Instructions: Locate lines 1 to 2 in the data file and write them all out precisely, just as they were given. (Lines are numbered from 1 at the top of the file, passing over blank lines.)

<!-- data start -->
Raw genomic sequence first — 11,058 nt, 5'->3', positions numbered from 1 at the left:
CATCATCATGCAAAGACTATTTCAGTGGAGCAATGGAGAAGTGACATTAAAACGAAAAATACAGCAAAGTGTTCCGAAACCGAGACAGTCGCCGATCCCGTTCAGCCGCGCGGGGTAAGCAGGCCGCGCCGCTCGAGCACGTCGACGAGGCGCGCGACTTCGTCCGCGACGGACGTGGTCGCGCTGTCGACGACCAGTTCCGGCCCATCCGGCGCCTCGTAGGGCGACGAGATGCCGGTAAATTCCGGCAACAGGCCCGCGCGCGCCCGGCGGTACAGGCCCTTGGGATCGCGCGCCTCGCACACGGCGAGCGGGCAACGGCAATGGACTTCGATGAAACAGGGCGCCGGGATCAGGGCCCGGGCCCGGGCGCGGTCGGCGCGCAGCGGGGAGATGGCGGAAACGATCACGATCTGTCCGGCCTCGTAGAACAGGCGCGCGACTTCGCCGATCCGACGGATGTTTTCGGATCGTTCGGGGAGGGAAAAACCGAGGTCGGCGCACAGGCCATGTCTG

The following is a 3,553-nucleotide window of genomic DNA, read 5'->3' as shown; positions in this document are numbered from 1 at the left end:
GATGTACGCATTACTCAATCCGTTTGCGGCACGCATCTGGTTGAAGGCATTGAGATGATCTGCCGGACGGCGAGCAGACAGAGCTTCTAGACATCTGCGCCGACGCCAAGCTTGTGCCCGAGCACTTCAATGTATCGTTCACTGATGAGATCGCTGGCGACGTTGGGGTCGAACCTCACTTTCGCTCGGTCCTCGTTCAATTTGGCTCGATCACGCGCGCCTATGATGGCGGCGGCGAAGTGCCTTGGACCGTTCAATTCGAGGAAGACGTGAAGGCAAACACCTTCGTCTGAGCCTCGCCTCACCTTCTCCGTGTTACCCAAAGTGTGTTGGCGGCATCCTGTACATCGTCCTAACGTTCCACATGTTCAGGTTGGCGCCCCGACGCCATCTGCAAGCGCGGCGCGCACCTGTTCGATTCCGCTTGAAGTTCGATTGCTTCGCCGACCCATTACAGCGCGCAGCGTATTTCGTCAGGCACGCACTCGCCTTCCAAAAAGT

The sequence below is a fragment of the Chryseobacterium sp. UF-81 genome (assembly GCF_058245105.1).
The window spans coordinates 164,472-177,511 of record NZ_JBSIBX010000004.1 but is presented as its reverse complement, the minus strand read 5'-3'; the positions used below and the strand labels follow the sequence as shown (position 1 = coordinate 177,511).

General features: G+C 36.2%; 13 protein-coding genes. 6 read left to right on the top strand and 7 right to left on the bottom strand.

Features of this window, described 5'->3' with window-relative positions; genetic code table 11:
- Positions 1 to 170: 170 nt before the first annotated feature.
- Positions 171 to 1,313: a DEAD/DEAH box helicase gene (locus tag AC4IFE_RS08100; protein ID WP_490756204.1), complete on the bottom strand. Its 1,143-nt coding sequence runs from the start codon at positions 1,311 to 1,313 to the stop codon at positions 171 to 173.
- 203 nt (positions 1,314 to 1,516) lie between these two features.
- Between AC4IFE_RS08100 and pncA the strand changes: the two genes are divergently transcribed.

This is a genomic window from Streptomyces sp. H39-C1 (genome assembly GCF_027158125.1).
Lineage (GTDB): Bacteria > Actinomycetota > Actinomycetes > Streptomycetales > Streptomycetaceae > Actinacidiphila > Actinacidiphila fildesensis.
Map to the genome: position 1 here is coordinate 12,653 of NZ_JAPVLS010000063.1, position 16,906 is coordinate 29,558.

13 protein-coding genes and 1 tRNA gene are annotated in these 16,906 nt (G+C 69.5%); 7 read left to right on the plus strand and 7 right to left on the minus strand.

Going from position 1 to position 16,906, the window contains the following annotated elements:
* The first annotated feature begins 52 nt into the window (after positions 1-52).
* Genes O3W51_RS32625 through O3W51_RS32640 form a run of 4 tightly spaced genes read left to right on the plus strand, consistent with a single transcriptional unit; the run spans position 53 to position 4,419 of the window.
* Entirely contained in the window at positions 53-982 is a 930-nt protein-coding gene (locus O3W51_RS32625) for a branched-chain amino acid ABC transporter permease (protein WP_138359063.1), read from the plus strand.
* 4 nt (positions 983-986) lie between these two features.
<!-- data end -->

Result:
Raw genomic sequence first — 11,058 nt, 5'->3', positions numbered from 1 at the left:
CATCATCATGCAAAGACTATTTCAGTGGAGCAATGGAGAAGTGACATTAAAACGAAAAATACAGCAAAGTGTTCCGAAACCGAGACAGTCGCCGATCCCGTTCAGCCGCGCGGGGTAAGCAGGCCGCGCCGCTCGAGCACGTCGACGAGGCGCGCGACTTCGTCCGCGACGGACGTGGTCGCGCTGTCGACGACCAGTTCCGGCCCATCCGGCGCCTCGTAGGGCGACGAGATGCCGGTAAATTCCGGCAACAGGCCCGCGCGCGCCCGGCGGTACAGGCCCTTGGGATCGCGCGCCTCGCACACGGCGAGCGGGCAACGGCAATGGACTTCGATGAAACAGGGCGCCGGGATCAGGGCCCGGGCCCGGGCGCGGTCGGCGCGCAGCGGGGAGATGGCGGAAACGATCACGATCTGTCCGGCCTCGTAGAACAGGCGCGCGACTTCGCCGATCCGACGGATGTTTTCGGATCGTTCGGGGAGGGAAAAACCGAGGTCGGCGCACAGGCCATGTCTG